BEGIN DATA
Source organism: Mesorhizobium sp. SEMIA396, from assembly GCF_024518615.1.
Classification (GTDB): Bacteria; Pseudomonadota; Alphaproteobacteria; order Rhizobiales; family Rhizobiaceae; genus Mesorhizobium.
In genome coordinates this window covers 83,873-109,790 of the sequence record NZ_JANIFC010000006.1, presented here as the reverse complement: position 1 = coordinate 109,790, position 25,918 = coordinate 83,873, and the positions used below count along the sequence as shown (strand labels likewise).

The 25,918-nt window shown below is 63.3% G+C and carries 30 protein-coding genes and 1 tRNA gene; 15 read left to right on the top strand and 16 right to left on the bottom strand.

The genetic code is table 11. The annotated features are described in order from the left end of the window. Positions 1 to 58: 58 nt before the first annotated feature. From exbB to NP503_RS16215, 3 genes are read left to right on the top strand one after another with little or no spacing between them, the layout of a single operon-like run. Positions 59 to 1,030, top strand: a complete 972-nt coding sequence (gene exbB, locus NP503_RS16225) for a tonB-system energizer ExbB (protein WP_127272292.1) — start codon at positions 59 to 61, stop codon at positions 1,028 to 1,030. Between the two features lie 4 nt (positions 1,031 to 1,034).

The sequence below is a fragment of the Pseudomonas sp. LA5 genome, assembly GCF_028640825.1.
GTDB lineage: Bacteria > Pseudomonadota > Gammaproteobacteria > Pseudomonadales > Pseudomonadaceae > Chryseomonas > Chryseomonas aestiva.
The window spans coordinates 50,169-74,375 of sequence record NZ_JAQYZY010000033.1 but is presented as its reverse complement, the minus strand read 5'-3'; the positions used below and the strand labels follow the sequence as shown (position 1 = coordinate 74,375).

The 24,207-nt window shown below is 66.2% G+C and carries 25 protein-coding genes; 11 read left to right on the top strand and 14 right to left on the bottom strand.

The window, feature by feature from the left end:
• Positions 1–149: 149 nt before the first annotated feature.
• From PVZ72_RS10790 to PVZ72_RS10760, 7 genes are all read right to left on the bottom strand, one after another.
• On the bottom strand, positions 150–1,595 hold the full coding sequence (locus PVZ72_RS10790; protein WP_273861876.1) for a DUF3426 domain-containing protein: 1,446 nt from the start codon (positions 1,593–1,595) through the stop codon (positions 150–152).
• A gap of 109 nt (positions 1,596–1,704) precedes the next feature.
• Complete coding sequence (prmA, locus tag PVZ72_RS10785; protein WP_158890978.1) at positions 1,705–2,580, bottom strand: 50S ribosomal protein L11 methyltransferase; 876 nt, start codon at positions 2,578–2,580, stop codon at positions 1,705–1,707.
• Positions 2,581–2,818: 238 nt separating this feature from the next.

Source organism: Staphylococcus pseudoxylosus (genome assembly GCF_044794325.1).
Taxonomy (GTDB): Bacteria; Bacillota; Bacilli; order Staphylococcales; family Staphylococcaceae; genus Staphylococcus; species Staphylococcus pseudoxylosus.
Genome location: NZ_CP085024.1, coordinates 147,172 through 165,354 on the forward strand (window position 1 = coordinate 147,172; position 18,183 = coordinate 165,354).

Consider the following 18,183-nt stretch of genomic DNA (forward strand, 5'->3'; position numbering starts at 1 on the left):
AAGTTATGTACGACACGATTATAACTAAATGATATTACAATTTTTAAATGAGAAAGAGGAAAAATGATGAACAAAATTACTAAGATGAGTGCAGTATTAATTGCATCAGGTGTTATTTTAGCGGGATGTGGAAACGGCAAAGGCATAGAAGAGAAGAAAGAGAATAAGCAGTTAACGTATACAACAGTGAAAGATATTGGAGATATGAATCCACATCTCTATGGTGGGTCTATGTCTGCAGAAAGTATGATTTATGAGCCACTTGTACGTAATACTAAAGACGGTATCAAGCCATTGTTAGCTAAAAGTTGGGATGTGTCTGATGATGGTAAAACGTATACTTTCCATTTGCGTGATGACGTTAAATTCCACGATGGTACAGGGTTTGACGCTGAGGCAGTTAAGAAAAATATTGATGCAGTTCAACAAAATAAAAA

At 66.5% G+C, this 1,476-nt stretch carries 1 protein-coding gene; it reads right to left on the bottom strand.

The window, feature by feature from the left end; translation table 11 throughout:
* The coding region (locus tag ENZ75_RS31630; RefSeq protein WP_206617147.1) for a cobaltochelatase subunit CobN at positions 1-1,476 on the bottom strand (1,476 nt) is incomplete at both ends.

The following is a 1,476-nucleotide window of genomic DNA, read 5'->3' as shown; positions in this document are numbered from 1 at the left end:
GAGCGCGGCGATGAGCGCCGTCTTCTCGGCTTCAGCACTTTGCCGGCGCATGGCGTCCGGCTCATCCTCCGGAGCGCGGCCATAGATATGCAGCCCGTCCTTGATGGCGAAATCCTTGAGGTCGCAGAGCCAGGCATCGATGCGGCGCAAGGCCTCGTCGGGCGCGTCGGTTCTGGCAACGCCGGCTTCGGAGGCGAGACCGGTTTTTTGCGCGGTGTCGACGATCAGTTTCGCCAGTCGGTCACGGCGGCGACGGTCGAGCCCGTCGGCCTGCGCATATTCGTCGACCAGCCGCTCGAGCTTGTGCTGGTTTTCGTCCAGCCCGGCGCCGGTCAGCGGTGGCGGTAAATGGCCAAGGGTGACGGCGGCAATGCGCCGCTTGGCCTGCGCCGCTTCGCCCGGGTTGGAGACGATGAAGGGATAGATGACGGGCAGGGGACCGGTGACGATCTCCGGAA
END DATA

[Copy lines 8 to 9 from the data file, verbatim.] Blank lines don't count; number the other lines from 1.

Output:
The window spans coordinates 50,169-74,375 of sequence record NZ_JAQYZY010000033.1 but is presented as its reverse complement, the minus strand read 5'-3'; the positions used below and the strand labels follow the sequence as shown (position 1 = coordinate 74,375).

The 24,207-nt window shown below is 66.2% G+C and carries 25 protein-coding genes; 11 read left to right on the top strand and 14 right to left on the bottom strand.